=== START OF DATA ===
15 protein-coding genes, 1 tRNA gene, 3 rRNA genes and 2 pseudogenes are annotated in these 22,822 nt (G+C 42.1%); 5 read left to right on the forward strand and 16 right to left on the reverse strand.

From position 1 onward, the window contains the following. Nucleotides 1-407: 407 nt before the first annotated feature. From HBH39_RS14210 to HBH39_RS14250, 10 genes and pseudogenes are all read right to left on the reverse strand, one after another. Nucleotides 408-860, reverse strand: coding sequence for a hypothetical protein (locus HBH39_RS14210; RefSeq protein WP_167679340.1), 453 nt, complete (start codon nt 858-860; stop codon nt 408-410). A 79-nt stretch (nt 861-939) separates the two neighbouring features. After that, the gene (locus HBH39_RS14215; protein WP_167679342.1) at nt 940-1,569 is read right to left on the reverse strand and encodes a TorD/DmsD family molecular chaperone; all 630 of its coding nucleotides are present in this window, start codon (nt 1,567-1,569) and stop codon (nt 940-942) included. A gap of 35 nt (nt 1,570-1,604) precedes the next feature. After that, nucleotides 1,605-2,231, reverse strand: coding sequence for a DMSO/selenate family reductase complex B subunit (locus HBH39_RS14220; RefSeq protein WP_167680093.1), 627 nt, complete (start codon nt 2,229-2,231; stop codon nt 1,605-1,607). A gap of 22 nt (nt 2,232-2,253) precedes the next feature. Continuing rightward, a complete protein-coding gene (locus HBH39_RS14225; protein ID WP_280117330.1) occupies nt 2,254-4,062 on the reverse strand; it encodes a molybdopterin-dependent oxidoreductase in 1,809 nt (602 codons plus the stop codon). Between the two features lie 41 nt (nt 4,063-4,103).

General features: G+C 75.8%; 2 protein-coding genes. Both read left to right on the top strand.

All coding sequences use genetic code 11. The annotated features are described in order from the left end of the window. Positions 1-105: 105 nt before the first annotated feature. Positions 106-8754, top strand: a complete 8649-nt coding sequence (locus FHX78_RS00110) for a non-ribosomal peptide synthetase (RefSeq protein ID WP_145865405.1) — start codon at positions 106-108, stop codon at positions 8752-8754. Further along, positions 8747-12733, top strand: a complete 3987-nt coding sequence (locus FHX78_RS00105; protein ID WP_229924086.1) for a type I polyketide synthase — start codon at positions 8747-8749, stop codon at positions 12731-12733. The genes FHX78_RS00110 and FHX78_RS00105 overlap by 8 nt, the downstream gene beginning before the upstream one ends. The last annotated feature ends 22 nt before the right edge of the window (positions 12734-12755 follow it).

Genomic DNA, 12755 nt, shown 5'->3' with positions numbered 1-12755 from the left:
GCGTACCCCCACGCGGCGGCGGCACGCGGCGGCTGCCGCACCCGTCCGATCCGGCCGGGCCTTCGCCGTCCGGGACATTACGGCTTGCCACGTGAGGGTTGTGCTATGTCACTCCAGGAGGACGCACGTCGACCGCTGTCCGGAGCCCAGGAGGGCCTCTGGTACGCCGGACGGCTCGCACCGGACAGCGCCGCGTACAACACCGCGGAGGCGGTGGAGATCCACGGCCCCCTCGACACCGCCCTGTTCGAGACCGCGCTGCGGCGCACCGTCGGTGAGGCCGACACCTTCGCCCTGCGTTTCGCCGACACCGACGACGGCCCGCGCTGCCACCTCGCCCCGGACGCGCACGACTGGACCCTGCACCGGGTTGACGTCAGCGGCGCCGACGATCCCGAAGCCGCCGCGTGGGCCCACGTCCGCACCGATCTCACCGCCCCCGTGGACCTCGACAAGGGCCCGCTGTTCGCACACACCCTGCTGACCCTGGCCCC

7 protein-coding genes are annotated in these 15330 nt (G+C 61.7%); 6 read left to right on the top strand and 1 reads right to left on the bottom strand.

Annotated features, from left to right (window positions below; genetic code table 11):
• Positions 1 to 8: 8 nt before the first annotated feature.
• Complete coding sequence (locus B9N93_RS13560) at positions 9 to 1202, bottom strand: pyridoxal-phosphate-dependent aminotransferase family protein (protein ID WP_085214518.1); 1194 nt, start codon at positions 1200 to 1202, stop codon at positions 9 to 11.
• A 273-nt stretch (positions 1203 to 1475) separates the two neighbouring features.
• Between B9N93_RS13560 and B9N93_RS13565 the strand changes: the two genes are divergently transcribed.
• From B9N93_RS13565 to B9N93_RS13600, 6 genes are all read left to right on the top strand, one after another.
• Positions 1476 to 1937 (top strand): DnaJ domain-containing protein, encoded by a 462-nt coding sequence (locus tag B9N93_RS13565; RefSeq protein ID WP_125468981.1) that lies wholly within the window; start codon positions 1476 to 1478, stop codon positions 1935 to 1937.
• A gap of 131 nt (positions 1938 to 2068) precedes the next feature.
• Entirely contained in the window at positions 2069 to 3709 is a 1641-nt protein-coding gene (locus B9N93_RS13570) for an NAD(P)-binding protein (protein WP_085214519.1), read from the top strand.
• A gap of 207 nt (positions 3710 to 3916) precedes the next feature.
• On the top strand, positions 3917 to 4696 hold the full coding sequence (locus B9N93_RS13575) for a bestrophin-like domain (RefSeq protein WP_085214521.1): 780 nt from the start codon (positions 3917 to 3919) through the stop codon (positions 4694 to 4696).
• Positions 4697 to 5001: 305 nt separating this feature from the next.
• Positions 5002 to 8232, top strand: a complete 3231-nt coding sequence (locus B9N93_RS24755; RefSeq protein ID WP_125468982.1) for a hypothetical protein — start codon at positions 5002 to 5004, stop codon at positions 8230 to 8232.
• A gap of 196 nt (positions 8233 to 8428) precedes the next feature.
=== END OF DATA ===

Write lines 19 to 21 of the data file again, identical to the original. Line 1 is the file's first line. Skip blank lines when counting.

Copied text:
• Positions 4697 to 5001: 305 nt separating this feature from the next.
• Positions 5002 to 8232, top strand: a complete 3231-nt coding sequence (locus B9N93_RS24755; RefSeq protein ID WP_125468982.1) for a hypothetical protein — start codon at positions 5002 to 5004, stop codon at positions 8230 to 8232.
• A gap of 196 nt (positions 8233 to 8428) precedes the next feature.